Yesterday’s plan was to take my films in to be developed on a 1 hour service and while I waiting, to be good and pop into the Blood Donor Centre. Unfortunately, there had been a problem with the film processing machine and so 1 hour was not available. I’ll collect my photos on Saturday.
Anyway, I did walk down to the Blood Donor Centre and volunteer an ‘armfull’. The post I did a couple of weeks ago about BlogCatalog’s Organ Donation Awareness Campaign reminded me that I had been meaning to get back. I used to donate regularly several years ago and it was only when I checked my donor card that I realised it had been over 12 years since I last donated. Because so many things have changed over the years, they had to sign me on as a new donor, but my previous 18 donations were noted.
The first difference that I noticed was the welcome folder with information about donating blood and the donor health check form that has to be completed each time you donate. I’m fairly sure when I used to donate, you were asked questions, but didn’t have to fill in and sign a form.
Then, in one of the screened areas, one of the team members went through my answers on the health check form to confirm that I had answered them correctly and asked me a couple of other standard questions. Then I had to agree to my blood being tested for HIV and other infections and sign the consent form for the donation.
Back onto familiar territory next, the haemoglobin level check. My finger was cleaned with a sterile wipe and then pricked with a lancet to get a drop of blood. I remember on cold winter mornings, the trouble they would have persuading the blood drop to appear after pricking the finger. As that was fine, on to the donation bed.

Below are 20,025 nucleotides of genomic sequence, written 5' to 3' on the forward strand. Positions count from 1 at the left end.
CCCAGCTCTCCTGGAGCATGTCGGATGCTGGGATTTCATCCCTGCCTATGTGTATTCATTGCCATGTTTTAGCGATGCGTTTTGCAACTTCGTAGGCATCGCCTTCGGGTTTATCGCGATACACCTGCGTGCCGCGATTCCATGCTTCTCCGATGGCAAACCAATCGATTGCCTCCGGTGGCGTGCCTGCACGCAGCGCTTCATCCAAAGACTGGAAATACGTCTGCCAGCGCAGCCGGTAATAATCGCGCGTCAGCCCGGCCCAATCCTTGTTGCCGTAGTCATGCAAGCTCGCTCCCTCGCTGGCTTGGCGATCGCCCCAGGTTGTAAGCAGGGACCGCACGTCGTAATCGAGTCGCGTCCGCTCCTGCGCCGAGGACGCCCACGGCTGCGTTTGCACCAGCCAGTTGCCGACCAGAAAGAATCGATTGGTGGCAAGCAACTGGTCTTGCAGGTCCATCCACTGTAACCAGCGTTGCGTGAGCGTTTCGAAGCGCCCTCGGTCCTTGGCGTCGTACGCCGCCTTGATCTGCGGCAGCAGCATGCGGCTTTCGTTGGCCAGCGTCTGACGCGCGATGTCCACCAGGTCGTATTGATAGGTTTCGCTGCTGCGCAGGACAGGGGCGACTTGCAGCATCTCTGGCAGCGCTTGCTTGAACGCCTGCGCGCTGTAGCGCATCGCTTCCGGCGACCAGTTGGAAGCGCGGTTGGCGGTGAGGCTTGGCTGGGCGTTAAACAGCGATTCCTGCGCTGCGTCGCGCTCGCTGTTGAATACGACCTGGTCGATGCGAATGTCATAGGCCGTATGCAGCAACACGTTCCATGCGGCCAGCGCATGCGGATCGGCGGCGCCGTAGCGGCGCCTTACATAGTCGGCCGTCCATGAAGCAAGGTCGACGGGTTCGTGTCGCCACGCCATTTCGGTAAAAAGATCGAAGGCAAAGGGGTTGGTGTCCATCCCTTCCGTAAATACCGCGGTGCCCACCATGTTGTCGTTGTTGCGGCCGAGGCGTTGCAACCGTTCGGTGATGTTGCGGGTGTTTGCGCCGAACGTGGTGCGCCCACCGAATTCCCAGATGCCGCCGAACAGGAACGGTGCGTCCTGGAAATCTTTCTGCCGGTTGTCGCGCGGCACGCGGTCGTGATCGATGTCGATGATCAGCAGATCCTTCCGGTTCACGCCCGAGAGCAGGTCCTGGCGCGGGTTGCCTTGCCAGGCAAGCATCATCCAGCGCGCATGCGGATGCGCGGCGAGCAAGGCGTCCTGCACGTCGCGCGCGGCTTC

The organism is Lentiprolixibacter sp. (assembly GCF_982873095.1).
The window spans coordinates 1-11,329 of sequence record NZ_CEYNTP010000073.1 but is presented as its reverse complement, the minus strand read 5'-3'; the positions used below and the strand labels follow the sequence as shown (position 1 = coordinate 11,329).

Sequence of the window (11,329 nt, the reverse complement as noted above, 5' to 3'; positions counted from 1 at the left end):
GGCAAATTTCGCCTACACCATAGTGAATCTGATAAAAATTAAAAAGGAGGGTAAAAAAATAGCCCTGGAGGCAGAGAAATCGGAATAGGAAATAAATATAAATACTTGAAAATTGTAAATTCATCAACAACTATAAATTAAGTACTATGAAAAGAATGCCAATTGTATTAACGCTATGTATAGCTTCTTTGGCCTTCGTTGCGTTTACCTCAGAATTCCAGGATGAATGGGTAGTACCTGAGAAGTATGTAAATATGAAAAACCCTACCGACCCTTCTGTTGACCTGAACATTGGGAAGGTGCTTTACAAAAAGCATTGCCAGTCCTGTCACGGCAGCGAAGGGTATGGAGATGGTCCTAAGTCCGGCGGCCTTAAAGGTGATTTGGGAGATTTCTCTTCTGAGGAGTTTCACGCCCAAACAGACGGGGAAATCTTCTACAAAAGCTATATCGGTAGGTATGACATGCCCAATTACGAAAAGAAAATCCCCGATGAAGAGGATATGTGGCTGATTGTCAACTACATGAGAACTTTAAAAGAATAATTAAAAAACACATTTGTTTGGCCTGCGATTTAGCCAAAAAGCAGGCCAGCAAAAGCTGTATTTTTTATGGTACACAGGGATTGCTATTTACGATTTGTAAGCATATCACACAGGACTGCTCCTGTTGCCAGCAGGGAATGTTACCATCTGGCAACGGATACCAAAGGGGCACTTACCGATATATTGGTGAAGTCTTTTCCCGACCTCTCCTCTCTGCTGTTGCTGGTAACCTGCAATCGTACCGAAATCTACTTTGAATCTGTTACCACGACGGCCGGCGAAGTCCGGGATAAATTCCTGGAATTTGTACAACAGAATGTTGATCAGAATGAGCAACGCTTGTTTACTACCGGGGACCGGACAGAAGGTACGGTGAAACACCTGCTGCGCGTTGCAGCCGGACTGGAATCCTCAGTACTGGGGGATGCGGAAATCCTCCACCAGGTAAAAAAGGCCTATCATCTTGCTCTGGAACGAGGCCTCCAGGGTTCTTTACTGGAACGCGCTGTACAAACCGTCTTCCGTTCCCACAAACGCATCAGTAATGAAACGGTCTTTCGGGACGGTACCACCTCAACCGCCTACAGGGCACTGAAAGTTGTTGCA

Another change, the beds are new ones that are shorter. I’m 6’1″ and my feet were just hanging off the end, still I’m not here for a sleep, so no worries. My details were checked again to confirm who I was and then a cuff was used to make it easy to find a vein. Most of my previous donations were from my left arm, except for a couple when the vein would not be found; there was no trouble this time with the left. They use a sterile wipe on a stick to clean the arm, a much bigger area than they used to do with the wipes previously. Then she inserted the needle, I barely felt it. I didn’t watch it though; I did that once and it seemed a hundred times worse.
They used to have wooden rollers that you kept moving in your hand while you donated, but these have been done away with for hygiene reasons, you just have to keep moving your hand without anything to remind you. The first blood goes into a small bag which will be used for doing the sample testing. The sample blood used to be taken at the end after you had given the donation, but this would mean that if someone felt unwell while donating, there wouldn’t be a sample to test and so the donation would be unusable as it couldn’t be tested. After the sample was taken, a valve was moved and the remainder went into the main bag. The bag is on a machine with lights to show what percentage is completed and lights to remind you to grasp your hand or move your fingers. Unlike Monty Python, they didn’t have the ‘machine that goes ping’, but maybe that’s only in hospitals. I was surprised how quick the actual donation took, 6 minutes and 18 seconds to be precise. The needle was removed and sealed in a cover that was attached to the bag. Looking back at when I used to donate, I realise that it is much more sterile and controlled now.
Then, as a ‘new’ donor, I had to rest on the bed for 10 minutes before I went to the refreshment area for another drink.
In all I was probably there for about 45 minutes.